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How can I tidy multiple if condition for readability?

For instance,

if( $key != 'pg_id' && $key != 'pg_tag' && $key != 'pg_user'  )

This confuses me when the items in that condition grow longer.

It was used in this kind of situation below - foreach(),

$editable_fields = array(
    'pg_id',
    'pg_url',
    'pg_title',
    'pg_subtitle',
    'pg_description',
    'pg_introduction',
    'pg_content_1',
    'pg_content_2',
    'pg_content_3',
    'pg_content_4',
    'pg_backdate',
    'pg_highlight',
    'pg_hide',
    'pg_cat_id',
    'ps_cat_id',
    'parent_id',
    'tmp_id',
    'usr_id'
);

$sql_pattern = array();

foreach( $editable_fields as $key )
{
    if( $key != 'pg_id' && $key != 'pg_tag' && $key != 'pg_user'  ) $sql_pattern[] = "$key = ?";
}

I was thinking using switch but I think I was wrong!

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you can use the switch statement –  Ibu Aug 2 '11 at 16:54
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5 Answers

up vote 2 down vote accepted

You could use in_array:

if (!in_array($key, array('pg_id', 'pg_tag', 'pg_user'))
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Beat me to it. +1 –  AlienWebguy Aug 2 '11 at 16:58
    
thanks for this answer! –  tealou Aug 2 '11 at 17:13
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One possible solution could be to put each condition on it's own line:

foreach( $editable_fields as $key )
{
    if( $key != 'pg_id' && 
        $key != 'pg_tag' && 
        $key != 'pg_user'  )
    { 
        $sql_pattern[] = "$key = ?";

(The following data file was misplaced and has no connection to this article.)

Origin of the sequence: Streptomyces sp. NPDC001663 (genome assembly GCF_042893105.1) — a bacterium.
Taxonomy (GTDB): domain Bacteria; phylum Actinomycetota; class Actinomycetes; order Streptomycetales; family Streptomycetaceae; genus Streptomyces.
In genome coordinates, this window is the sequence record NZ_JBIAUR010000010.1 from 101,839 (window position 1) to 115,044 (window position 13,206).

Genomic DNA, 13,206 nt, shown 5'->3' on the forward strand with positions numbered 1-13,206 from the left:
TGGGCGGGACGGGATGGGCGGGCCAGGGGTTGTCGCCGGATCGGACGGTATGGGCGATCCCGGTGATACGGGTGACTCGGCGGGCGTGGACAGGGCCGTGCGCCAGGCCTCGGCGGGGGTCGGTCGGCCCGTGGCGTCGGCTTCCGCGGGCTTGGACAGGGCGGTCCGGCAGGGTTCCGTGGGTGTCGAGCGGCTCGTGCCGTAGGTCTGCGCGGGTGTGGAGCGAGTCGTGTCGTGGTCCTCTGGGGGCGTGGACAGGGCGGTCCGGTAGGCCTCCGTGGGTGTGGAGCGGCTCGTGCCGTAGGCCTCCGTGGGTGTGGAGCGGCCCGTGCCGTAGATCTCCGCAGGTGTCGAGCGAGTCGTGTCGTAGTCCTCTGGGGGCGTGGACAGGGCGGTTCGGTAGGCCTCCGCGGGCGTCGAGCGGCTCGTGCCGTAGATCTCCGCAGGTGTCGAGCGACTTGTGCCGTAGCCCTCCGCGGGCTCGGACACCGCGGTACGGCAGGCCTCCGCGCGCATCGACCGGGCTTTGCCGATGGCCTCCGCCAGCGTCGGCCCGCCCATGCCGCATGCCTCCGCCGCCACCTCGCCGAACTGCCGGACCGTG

}
}

I find this clarifies these types of compound conditions for me.

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So, use line-breaks:

if( $key != 'pg_id' &&
    $key != 'pg_tag' &&
    $key != 'pg_user'
 ){
    $sql_pattern[] = "$key = ?";
}

Makes it more readable.

A switch-statement is meant to test only for one condition. Like if you would check for a number.

$number = 12;
switch($number){
  case 1:
    // Do stuff...
  case [...]
}
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You can either spread it out:

if(
    $key != 'pg_id' && 
    $key != 'pg_tag' && 
    $key != 'pg_user'
) {
    /* code here */
    $sql_pattern[] = "$key = ?"
}

... or use a switch statement

switch ($key) {
    default:
        /* code here */
        $sql_pattern[] = "$key = ?"
        break;
    case 'pg_id':
    case 'pg_tag':
    case 'pg_user':
        break;
}
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Refactor into a function with a name that describes its purpose:

function KeyIsNotMatch($key) {
    if( $key != 'pg_id' && $key != 'pg_tag' && $key != 'pg_user'  )
        return true;
    else
        return false;
}

foreach( $editable_fields as $key )
{
    if (KeyIsNotMatch($key)) $sql_pattern[] = "$key = ?";
}
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